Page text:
It's at ths point the story takes a major turn, and although the ending might already be known by now, I will not spoil it here. The aftermath of the accident is especially emotional for Frankie Dunn, who takes on the role as a surrogate father to Maggie, spending all of his free time with her in the hospital. Maggie's family comes in from Missouri (but not before they'd had the chance to play tourist) and they want to make sure Maggie's money goes to them should anything happen to her. Her family isn't particularly concerned over her injury, and Maggie furiously sends them out of the room.

Eastwood handles the film's emotional conclusion in a way that does not pull it down into a fake sentimentality, which again would have been the case with a lesser director. It's a powerfully emotional conclusion, and in Eastwood's hands, a genuinely emotionally conclusion.
Million Dollar Baby is certainly one of Eastwood's best films, up there with Unforgiven and the powerful Mystic River. He's a director and actor of great talent. Highly recommended.
**** out of ****

Thursday, December 01, 2005

Review: "Dead Man"

Jim Jarmusch, the director of the 1996 film Dead Man is an indie director who definitely marches to the beat of his own drummer, creating films that can be both entertaining and infuriatingly inaccessible, as well as outright dull and plodding. Dead Man falls into all of those categories.

Shot in striking black and white by Jarmusch's longtime cinematographer Robby Muller, Dead Man is a sort of neo-Western, set sometime in the late 19th century. Johnny Depp is William Blake (not that William Blake...or is he?), an accountant on a train ride to the town of Machine, where he has a job waiting for him at the Dickinson steel mill. And it's a long train ride. Really, really long. Jarmusch spends at least the first ten minutes of the film showing us Blake's long, long, journey to Machine.

I suppose it's meant to convey Blake's inner emotion, but in reality it just went on way too long. We get shots of the train speeding through different landscapes, starting with forests and ending in a bleak desert. We get shots of Blake in the train. Cut back to shot of train speeding to its destination. Back to Blake inside train. With different people in the car each time, getting progressively scruffier. And so on, until we finally reach the end of the line and the town of Machine. Before reaching the town, the train's fireman (Crispin Glover) warns Blake that Machine is actually Hell.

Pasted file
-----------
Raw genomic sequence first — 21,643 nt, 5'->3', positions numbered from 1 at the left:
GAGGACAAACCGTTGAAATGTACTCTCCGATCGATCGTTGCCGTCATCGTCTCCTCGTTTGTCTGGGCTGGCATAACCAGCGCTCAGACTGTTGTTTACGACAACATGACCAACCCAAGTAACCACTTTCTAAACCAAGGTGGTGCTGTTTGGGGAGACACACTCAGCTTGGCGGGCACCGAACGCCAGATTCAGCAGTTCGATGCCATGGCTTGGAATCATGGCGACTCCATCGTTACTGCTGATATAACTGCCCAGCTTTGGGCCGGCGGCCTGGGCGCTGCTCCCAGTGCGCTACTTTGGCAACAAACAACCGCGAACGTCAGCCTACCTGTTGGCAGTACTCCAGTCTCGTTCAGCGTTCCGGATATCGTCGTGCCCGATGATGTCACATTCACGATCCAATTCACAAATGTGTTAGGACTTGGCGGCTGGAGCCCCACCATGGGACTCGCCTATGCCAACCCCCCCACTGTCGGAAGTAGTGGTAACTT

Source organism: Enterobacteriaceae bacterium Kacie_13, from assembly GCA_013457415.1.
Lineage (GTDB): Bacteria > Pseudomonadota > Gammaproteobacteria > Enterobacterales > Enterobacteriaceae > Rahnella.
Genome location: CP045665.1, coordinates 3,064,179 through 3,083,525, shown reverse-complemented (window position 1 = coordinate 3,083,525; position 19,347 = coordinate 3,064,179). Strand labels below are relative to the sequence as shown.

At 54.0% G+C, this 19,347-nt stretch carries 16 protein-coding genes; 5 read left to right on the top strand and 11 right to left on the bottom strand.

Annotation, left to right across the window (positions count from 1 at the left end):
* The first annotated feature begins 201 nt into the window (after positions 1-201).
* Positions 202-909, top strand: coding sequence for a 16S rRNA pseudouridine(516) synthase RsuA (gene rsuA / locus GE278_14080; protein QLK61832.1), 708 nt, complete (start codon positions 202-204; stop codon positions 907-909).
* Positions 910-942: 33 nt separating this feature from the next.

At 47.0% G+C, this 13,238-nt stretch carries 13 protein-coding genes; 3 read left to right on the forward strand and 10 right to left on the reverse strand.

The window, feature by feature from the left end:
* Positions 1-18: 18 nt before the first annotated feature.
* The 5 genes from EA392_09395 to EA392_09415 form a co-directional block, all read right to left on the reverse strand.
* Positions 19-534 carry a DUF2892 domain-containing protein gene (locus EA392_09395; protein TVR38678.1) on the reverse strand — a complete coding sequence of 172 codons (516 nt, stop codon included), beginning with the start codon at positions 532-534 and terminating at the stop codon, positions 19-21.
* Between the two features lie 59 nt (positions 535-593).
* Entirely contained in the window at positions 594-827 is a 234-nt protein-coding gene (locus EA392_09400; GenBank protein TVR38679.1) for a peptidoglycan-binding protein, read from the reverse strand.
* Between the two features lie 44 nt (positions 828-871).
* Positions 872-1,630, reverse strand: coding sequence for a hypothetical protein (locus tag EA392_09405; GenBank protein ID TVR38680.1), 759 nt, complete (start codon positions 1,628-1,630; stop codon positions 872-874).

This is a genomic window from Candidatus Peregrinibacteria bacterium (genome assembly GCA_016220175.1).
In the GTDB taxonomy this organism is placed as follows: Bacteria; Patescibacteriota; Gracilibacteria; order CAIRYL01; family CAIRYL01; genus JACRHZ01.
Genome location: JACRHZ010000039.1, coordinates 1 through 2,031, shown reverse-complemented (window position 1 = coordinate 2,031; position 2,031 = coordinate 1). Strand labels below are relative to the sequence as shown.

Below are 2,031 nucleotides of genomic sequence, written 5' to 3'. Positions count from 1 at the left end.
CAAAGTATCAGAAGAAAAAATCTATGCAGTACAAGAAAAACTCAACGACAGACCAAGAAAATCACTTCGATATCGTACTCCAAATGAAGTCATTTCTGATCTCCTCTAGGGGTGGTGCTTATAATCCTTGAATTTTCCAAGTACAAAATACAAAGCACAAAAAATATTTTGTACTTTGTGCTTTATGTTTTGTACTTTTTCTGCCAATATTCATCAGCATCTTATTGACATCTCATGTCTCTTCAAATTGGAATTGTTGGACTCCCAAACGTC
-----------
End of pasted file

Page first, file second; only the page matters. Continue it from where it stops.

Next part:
As Blake walks through the town on his way to Dickinson Metal Works, it does appear hellish, a bleak town with bleak residents and various bits of bones in piles.

Once at Dickinson Metal Works, Blake learns that his job has been filled by another man. Blake demands to see the owner, John Dickinson (Robert Mitchum). Blake is granted a meeting, which turns out to be brief with a raving Dickinson inexplicably demanding that Blake leave his office (at gunpoint). He does, and with his last few dollars (he had spent all of his savings to get to Machine) buys a bottle of booze at the town's saloon. While at the saloon a woman selling paper flowers (Mili Avital) is tossed out of the saloon into the muddy street. Blake helps her out of the mud and she asks him to walk her to her home. Blake ends up spending the night with her, but in the morning her fiance, Charles Ludlow Dickinson (Gabriel Byrne) discovers her in bed with Blake. He shoots her; Blake shoots Dickinson and kills him, while taking a shot himself. The fiance is John Dickinson's son. Blake escapes the room and steals a horse.

Wounded, he passes out, and when he awakens, he's been tended to by an Indian named Nobody (Gary Farmer) who is convinced that Blake is actually the spirit of the poet William Blake -- in other words, Blake has died. Nobody is determined to get Blake back to the spirit world where he belongs.

Neil Young provides the music for the film, and his guitar playing suits the mood of the film.

The rest of the film takes us on the long journey to Blake's ultimate destination. Jarmusch is a director not very concerned with pacing. It's all so dull, yet it's meant to be meaningful or somehow insightful, a metaphor for...whatever. What is it about indie filmmakers and how the boring, overlong moments in their films are supposed to actually be something more than what they are? When we watch a "mainstream" movie that plods along, we'd call it what it is: horribly boring. The fans of Jarmusch will possibly content that I do not "get" it, but I do. Blake is on a metaphysical journey. It's all meant to be taken as allegory. Sure. But it's still dull.

On his tail are a trio of bounty hunters, including one who talks way too much (Michael Wincott) and sleeps with a teddy bear (not yet invented in the time the film takes place, but hey, we'll let it slip, since this is an indie film) and one who doesn't speak much at all (Lance Henricksen) but turns out to be a cannibal. That's a nice indie film touch. There are other strange characters in the film, including Iggy Pop in drag as someone who can cook up a mean pan of beans.

Eventually Nobody and Blake reach the village of Mikah, and Nobody puts Blake in a canoe and sets him off on his journey to the spirit world.

Dead Man comes in at 121 minutes, which is at least 30 minutes too long. (I'd say 120 minutes too long, but that would be mean-spirited). Having seen other Jarmusch films, I knew what I was in for when I watched Dead Man. And like the other Jarmusch films I've seen, I really didn't like Dead Man. I just couldn't connect with any of the characters on screen. Johnny Depp gives a great performance as Blake, of course, and the supporting actors are also very good, especially Gary Farmer as Nobody. The film suffers from slow pacing and a boring story. If you're a Jarmusch fan, I'm sure you'll love Dead Man.
** out of ****